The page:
Former Brewers coach and current broadcaster Davey Nelson held a baseball skills clinic in conjunction with the Boys & Girls Club of Greater Milwaukee and U.S. Cellular on Wednesday at Helfaer Field. Due to timing issues, none of TBB staff was able to attend this event, during which Nelson helped 30 lucky kids with their baseball skills and U.S. Cellular presented a donation check of $10,000 for equipment for the Boys & Girls Club.
Per the press release:
“At U.S. Cellular, we want to provide Better Moments for friends and families in our communities by creating fun and unique experiences that they can’t get anywhere else,” said Laurie Poellinger, director of sales for U.S. Cellular in Wisconsin. “We are excited to partner with Davey Nelson and the Boys and Girls Clubs on this event and we look forward to more memorable activities across Wisconsin this summer.”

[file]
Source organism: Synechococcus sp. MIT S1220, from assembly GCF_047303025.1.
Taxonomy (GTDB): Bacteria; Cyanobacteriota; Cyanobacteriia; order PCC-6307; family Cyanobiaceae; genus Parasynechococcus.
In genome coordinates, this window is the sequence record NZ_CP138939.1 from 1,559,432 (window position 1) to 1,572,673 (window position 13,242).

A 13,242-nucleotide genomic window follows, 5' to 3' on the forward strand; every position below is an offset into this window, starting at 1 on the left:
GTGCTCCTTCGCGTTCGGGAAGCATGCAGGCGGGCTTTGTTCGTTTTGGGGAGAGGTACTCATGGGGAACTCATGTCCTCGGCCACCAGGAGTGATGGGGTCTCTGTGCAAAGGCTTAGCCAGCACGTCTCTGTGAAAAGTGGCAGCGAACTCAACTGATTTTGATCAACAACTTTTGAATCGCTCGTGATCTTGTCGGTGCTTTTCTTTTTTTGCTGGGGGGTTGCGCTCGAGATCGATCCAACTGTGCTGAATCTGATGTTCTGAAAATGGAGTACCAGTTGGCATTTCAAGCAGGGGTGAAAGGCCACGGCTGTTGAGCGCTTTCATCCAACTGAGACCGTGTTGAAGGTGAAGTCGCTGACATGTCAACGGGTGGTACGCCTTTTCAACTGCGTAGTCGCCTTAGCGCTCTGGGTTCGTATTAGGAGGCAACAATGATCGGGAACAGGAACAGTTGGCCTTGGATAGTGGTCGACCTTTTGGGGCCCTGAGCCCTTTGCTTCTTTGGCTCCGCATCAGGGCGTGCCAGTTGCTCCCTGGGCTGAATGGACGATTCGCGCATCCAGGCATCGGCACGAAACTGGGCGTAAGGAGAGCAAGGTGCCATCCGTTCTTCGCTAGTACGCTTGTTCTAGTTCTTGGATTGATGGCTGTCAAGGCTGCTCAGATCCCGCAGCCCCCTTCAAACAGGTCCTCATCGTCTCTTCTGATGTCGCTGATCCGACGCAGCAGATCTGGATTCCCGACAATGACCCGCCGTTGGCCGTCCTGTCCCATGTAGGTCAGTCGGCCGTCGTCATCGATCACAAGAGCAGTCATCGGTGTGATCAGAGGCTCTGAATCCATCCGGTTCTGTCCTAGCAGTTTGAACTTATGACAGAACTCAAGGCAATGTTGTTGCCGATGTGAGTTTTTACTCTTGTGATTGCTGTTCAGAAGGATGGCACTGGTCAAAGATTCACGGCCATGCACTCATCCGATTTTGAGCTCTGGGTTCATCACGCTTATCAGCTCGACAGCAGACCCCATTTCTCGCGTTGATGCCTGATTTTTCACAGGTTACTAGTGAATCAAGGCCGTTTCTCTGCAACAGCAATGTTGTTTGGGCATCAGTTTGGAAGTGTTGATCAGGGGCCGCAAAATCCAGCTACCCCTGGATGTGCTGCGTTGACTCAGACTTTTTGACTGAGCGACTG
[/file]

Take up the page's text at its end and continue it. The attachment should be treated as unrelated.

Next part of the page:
The Boys & Girls Club of Greater Milwaukee is an organization that helps out kids ages 5-18 with after-school programs and activities, particularly focusing on those dealing with poverty or other hardships. It operates 36 sites in the Milwaukee area at rates of only $5 annually per child, though no one is turned away.
It looks like these kids had a blast at the event. I, for one, would love to crush one out of Helfaer Field sometime. Kudos to all who organized, contributed and participated. U.S. Cellular will reportedly make appearances with its 'Band of Better' along with former Packer Mark Tauscher at the State Fair on August 2 where they'll be 'rewarding patrons with surprise perks', and it will appear at Brewers games on August 16 and 18.
(Photo Credits: Darren Hauck AP/Invision for U.S. Cellular)no comments
(Image: AP/Richard Drew)